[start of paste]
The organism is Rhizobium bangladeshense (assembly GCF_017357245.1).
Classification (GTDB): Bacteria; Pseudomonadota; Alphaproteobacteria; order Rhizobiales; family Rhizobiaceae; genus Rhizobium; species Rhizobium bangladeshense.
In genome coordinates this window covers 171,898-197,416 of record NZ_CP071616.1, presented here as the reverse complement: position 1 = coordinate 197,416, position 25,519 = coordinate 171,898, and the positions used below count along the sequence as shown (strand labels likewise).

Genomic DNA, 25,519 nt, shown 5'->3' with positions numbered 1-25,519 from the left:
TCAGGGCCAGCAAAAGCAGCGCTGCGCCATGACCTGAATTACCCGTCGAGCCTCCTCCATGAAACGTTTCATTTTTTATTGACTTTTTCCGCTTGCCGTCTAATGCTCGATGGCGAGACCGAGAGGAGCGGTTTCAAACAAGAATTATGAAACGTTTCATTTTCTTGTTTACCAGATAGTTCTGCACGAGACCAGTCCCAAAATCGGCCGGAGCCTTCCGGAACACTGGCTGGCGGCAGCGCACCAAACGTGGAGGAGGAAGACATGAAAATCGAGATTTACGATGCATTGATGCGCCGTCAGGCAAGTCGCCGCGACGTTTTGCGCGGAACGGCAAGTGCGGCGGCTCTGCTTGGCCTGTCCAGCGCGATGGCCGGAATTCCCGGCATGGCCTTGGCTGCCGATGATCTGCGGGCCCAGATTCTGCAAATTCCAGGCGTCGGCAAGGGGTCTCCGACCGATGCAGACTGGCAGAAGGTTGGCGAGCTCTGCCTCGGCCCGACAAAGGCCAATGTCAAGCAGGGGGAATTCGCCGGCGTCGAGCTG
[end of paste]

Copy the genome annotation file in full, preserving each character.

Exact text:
The organism is Rhizobium bangladeshense (assembly GCF_017357245.1).
Classification (GTDB): Bacteria; Pseudomonadota; Alphaproteobacteria; order Rhizobiales; family Rhizobiaceae; genus Rhizobium; species Rhizobium bangladeshense.
In genome coordinates this window covers 171,898-197,416 of record NZ_CP071616.1, presented here as the reverse complement: position 1 = coordinate 197,416, position 25,519 = coordinate 171,898, and the positions used below count along the sequence as shown (strand labels likewise).

Genomic DNA, 25,519 nt, shown 5'->3' with positions numbered 1-25,519 from the left:
TCAGGGCCAGCAAAAGCAGCGCTGCGCCATGACCTGAATTACCCGTCGAGCCTCCTCCATGAAACGTTTCATTTTTTATTGACTTTTTCCGCTTGCCGTCTAATGCTCGATGGCGAGACCGAGAGGAGCGGTTTCAAACAAGAATTATGAAACGTTTCATTTTCTTGTTTACCAGATAGTTCTGCACGAGACCAGTCCCAAAATCGGCCGGAGCCTTCCGGAACACTGGCTGGCGGCAGCGCACCAAACGTGGAGGAGGAAGACATGAAAATCGAGATTTACGATGCATTGATGCGCCGTCAGGCAAGTCGCCGCGACGTTTTGCGCGGAACGGCAAGTGCGGCGGCTCTGCTTGGCCTGTCCAGCGCGATGGCCGGAATTCCCGGCATGGCCTTGGCTGCCGATGATCTGCGGGCCCAGATTCTGCAAATTCCAGGCGTCGGCAAGGGGTCTCCGACCGATGCAGACTGGCAGAAGGTTGGCGAGCTCTGCCTCGGCCCGACAAAGGCCAATGTCAAGCAGGGGGAATTCGCCGGCGTCGAGCTG